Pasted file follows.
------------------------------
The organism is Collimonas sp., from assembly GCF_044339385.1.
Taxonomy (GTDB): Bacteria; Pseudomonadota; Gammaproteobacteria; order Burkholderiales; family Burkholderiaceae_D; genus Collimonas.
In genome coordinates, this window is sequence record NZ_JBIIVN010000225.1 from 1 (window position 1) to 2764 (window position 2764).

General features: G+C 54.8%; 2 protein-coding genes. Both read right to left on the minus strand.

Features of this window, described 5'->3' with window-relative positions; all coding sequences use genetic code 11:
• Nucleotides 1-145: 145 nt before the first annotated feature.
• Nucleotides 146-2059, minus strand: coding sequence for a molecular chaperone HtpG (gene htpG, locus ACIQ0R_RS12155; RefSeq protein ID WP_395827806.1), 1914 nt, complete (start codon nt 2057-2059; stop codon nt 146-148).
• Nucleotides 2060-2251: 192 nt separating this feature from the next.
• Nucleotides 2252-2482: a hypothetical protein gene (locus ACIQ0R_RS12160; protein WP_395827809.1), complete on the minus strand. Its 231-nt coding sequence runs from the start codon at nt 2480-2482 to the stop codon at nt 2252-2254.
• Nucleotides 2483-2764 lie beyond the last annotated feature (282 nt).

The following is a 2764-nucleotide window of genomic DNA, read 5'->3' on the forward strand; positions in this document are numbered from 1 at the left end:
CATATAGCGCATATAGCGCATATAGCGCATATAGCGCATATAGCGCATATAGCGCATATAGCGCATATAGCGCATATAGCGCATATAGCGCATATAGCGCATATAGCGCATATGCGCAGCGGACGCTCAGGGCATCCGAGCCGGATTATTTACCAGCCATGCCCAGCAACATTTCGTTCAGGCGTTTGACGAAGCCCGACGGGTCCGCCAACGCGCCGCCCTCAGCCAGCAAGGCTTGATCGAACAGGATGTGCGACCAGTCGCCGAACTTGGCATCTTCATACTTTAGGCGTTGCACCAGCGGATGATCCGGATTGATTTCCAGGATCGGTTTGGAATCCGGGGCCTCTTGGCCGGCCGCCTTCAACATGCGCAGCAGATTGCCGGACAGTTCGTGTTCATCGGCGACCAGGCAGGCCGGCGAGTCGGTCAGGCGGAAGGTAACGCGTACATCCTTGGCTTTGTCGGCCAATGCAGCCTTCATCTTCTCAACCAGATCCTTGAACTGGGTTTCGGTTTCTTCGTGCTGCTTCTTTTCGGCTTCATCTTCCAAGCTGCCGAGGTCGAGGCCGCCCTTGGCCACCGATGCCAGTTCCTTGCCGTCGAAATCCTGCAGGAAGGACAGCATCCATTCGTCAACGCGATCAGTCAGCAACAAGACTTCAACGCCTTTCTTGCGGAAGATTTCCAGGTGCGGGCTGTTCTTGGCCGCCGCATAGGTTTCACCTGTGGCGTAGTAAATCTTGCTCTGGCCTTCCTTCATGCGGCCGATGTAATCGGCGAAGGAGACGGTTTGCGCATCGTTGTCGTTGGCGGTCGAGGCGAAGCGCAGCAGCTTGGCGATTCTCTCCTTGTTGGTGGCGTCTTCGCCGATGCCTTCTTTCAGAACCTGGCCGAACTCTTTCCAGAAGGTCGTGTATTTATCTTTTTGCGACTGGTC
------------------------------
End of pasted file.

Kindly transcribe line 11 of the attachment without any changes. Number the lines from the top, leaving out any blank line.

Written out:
The following is a 2764-nucleotide window of genomic DNA, read 5'->3' on the forward strand; positions in this document are numbered from 1 at the left end: